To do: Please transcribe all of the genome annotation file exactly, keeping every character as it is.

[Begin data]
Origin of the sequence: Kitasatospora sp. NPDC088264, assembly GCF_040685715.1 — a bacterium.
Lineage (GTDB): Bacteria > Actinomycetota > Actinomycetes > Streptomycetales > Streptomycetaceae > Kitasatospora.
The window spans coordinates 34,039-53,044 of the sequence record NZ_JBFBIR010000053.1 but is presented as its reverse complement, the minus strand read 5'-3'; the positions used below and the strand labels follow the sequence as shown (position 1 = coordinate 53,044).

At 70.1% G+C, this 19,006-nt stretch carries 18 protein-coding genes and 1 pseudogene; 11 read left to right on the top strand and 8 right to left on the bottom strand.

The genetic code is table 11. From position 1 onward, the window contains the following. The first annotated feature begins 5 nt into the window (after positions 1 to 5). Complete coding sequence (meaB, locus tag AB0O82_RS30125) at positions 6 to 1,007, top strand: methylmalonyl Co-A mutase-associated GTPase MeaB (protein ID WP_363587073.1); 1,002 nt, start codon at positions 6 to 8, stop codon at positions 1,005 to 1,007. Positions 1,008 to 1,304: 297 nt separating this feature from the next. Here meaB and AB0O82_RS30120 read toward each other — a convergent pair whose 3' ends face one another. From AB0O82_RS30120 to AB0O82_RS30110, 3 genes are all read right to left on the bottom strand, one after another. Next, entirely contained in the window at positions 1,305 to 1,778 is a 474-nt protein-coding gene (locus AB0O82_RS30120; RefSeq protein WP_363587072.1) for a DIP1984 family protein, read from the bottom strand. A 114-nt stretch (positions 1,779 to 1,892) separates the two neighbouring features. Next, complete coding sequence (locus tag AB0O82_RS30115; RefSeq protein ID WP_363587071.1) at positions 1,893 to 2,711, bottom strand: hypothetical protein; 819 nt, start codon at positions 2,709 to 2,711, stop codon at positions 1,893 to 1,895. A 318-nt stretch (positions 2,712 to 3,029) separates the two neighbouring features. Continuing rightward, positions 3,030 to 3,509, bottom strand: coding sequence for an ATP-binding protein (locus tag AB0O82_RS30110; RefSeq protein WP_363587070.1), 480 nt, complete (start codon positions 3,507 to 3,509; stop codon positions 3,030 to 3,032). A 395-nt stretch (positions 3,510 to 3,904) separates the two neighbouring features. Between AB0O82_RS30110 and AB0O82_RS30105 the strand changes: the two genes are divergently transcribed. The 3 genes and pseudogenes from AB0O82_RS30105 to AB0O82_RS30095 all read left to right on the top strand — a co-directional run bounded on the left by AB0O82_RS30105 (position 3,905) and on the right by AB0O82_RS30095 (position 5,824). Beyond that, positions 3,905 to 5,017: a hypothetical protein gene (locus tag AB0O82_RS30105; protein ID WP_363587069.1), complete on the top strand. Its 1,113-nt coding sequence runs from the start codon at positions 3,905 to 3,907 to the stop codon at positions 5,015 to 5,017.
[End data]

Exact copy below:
Origin of the sequence: Kitasatospora sp. NPDC088264, assembly GCF_040685715.1 — a bacterium.
Lineage (GTDB): Bacteria > Actinomycetota > Actinomycetes > Streptomycetales > Streptomycetaceae > Kitasatospora.
The window spans coordinates 34,039-53,044 of the sequence record NZ_JBFBIR010000053.1 but is presented as its reverse complement, the minus strand read 5'-3'; the positions used below and the strand labels follow the sequence as shown (position 1 = coordinate 53,044).

At 70.1% G+C, this 19,006-nt stretch carries 18 protein-coding genes and 1 pseudogene; 11 read left to right on the top strand and 8 right to left on the bottom strand.

The genetic code is table 11. From position 1 onward, the window contains the following. The first annotated feature begins 5 nt into the window (after positions 1 to 5). Complete coding sequence (meaB, locus tag AB0O82_RS30125) at positions 6 to 1,007, top strand: methylmalonyl Co-A mutase-associated GTPase MeaB (protein ID WP_363587073.1); 1,002 nt, start codon at positions 6 to 8, stop codon at positions 1,005 to 1,007. Positions 1,008 to 1,304: 297 nt separating this feature from the next. Here meaB and AB0O82_RS30120 read toward each other — a convergent pair whose 3' ends face one another. From AB0O82_RS30120 to AB0O82_RS30110, 3 genes are all read right to left on the bottom strand, one after another. Next, entirely contained in the window at positions 1,305 to 1,778 is a 474-nt protein-coding gene (locus AB0O82_RS30120; RefSeq protein WP_363587072.1) for a DIP1984 family protein, read from the bottom strand. A 114-nt stretch (positions 1,779 to 1,892) separates the two neighbouring features. Next, complete coding sequence (locus tag AB0O82_RS30115; RefSeq protein ID WP_363587071.1) at positions 1,893 to 2,711, bottom strand: hypothetical protein; 819 nt, start codon at positions 2,709 to 2,711, stop codon at positions 1,893 to 1,895. A 318-nt stretch (positions 2,712 to 3,029) separates the two neighbouring features. Continuing rightward, positions 3,030 to 3,509, bottom strand: coding sequence for an ATP-binding protein (locus tag AB0O82_RS30110; RefSeq protein WP_363587070.1), 480 nt, complete (start codon positions 3,507 to 3,509; stop codon positions 3,030 to 3,032). A 395-nt stretch (positions 3,510 to 3,904) separates the two neighbouring features. Between AB0O82_RS30110 and AB0O82_RS30105 the strand changes: the two genes are divergently transcribed. The 3 genes and pseudogenes from AB0O82_RS30105 to AB0O82_RS30095 all read left to right on the top strand — a co-directional run bounded on the left by AB0O82_RS30105 (position 3,905) and on the right by AB0O82_RS30095 (position 5,824). Beyond that, positions 3,905 to 5,017: a hypothetical protein gene (locus tag AB0O82_RS30105; protein ID WP_363587069.1), complete on the top strand. Its 1,113-nt coding sequence runs from the start codon at positions 3,905 to 3,907 to the stop codon at positions 5,015 to 5,017.